He had panicked, for God's sake! Like he was some newbie on the first day of the job.
Like he had known the kid personally.
And there was a reason why doctors weren't allowed to treat their friends and family, they couldn't help but lose perspective. He shouldn't have lost his because that boy was nothing to him. So what if he had been fae?
Lewis let out a disgusted sigh and finished off his drink in one swallow. He winced at the burn but gestured for another top off.
No, that wasn't it. It was because he had been fae.
In that moment when he identified that clan marking, it felt like he had finally woken up from a long, long dream. Lewis felt... alive - electrified - for the first time in months.
He had tried so hard not to think of the fae (of Bo) and struggled to perfect his new identity. And hadn't he succeeded beautifully? He liked his life now; it was simple but different. It suited him.
But now that lie was torn apart. He felt like he had been inside a bubble all this time, waiting for it to pop and let the world back in. He hadn't dealt with any of his issues with the fae, he had only buried them deep. He had let himself believe in his own lie - that he was only Lewis and that Lauren was gone.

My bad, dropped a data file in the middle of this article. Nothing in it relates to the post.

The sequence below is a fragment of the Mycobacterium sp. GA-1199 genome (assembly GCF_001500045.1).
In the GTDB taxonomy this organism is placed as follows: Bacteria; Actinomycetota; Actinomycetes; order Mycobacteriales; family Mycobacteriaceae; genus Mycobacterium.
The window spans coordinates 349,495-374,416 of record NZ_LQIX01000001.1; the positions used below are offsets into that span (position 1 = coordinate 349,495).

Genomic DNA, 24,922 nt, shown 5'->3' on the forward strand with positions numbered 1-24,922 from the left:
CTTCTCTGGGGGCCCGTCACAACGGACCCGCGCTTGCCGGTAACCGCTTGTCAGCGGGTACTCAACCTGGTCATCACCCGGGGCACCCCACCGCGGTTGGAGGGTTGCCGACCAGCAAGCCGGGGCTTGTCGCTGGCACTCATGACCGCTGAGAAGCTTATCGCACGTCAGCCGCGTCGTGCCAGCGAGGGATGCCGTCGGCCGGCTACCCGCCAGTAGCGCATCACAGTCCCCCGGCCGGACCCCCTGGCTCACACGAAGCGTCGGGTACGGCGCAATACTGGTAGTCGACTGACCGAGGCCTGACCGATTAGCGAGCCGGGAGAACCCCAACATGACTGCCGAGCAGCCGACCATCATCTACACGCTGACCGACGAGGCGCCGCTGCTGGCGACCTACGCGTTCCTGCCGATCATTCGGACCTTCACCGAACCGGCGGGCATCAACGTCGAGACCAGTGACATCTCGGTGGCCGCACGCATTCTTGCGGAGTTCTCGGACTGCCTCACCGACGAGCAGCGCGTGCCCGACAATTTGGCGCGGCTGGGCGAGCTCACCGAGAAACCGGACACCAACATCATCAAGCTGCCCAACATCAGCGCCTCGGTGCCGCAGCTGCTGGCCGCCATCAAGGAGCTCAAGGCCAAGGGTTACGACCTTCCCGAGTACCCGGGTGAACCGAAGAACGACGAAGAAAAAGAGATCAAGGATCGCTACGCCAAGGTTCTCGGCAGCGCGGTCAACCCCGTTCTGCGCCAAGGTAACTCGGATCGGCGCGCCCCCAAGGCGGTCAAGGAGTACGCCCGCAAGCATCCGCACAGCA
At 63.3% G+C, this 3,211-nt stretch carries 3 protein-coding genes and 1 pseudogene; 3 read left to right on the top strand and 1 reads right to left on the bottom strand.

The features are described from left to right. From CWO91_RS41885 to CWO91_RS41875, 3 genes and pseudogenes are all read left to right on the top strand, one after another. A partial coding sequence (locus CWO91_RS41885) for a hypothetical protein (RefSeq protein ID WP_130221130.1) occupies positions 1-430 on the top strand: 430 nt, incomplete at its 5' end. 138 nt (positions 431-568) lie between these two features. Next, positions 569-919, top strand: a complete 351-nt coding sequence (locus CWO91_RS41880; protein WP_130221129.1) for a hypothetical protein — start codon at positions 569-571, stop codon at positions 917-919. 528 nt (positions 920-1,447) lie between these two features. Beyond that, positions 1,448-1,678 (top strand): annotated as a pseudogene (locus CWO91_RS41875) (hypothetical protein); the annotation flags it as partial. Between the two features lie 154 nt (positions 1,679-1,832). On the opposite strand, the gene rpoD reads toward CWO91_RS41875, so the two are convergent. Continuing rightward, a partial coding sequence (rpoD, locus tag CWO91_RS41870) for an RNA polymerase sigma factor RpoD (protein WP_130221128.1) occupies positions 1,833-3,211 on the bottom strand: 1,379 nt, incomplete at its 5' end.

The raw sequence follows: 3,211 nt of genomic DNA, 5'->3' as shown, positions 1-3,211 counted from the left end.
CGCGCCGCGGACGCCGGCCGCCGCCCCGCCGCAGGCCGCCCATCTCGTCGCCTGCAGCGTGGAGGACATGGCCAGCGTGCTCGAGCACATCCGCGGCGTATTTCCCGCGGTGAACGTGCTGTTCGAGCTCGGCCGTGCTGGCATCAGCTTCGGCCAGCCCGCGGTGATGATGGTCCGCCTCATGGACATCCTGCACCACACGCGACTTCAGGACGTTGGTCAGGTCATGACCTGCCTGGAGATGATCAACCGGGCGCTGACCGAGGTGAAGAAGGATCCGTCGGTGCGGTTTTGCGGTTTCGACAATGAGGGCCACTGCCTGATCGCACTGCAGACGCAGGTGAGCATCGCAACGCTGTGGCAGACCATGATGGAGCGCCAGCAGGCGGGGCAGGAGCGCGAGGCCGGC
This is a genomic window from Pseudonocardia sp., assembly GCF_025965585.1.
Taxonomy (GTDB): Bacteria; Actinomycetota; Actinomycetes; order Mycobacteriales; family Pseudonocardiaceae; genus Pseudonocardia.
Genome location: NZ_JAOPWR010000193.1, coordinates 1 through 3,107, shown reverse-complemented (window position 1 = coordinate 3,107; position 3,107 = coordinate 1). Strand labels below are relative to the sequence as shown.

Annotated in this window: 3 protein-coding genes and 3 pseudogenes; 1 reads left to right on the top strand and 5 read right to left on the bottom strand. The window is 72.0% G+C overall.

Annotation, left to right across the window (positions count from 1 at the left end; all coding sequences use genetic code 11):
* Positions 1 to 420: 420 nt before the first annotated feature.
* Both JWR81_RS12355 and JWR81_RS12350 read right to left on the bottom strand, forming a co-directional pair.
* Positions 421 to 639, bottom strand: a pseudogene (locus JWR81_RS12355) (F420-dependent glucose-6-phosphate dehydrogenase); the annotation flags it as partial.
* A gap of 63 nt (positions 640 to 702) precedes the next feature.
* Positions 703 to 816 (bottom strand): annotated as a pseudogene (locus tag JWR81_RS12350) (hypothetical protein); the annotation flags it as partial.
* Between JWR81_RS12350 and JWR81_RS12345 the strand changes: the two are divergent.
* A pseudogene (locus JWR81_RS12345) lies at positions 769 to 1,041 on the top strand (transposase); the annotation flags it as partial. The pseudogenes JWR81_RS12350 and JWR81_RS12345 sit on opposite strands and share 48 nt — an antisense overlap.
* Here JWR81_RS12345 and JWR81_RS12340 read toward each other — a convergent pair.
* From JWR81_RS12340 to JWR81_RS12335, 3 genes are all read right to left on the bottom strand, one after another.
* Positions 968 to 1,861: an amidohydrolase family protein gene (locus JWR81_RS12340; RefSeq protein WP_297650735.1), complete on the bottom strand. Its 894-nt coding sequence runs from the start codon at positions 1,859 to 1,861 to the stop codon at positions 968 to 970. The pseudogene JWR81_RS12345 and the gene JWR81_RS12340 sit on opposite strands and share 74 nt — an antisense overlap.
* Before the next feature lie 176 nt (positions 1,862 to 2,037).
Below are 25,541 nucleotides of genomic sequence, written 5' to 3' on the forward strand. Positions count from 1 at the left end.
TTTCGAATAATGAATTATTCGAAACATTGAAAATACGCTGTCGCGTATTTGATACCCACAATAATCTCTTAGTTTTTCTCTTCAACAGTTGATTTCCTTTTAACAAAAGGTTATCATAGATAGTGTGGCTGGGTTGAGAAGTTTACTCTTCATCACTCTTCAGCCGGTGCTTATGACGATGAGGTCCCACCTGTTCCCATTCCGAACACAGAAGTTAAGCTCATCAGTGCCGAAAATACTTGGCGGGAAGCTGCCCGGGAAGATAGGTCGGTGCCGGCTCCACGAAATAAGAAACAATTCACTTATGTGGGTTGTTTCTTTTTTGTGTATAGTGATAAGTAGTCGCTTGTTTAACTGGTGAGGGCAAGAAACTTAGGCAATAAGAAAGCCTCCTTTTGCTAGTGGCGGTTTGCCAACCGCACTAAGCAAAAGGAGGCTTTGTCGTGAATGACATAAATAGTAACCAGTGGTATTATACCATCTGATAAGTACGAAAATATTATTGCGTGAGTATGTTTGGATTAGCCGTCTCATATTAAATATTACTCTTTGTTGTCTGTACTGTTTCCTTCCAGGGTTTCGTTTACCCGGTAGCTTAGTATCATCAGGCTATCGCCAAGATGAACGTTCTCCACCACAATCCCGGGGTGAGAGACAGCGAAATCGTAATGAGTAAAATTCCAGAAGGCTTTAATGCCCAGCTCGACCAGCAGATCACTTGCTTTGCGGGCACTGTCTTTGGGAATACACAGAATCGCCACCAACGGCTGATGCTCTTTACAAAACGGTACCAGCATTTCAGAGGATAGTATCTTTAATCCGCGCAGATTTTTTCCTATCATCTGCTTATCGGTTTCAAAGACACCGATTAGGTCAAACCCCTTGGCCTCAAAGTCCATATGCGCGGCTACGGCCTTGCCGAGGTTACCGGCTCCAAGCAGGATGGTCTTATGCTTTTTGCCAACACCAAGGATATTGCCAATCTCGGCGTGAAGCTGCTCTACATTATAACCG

He was suddenly full of doubts. Did he really stay here for Bo or had he somehow hoped that the fae would find him again? Lewis grimaced at the pain that thought provoked. He quickly finished his drink and then just flat out asked for the bottle.
No, he decided after a while. No, it wasn't some subconscious masochistic side that made him stay in the city. The fae weren't bound to this one place after all and if he had escaped somewhere else he would have still stumbled on to them sooner or later.
He had stayed for that lingering connection to Bo he couldn't completely cut off. And the fact that it was strategically sound hiding place for the moment.
The fae kid wasn't the problem. He was.
However long he ran or however good he hid, Lewis (Lauren) would never escape the fae completely. They were already in her (them), had changed her for good. The fae had brought out the best in Lauren - cutting-edge research study that was years ahead of her human and fae peers -, had lifted her so high and at the same time dashed her to the rocks, grinding her sense of self.
In many ways, Lauren had loved her time with the fae as much as she had hated it. Her suffering hadn't stopped her appreciation for being allowed to be part of that world, and her torment over Nadia's fate hadn't erased her delight for all that she had learned with the fae.
Lauren had felt so much but hadn't allowed any of that feeling to surface then because she knew that she had to keep control all the time. And now the she had "escaped", everything she had felt had only transferred to Lewis.
He recognized that dichotomy inside him now and understood that he felt guilt over the positive feelings he had for the fae that he couldn't forget.
Lewis really shouldn't be surprised he hadn't turned out any more fucked up than he was right now. (A woman who created another personality - a male personality - just so she can hide better.)
With the internal conflict properly identified and labeled, the next glass of scotch was taken with a slightly more jovial note.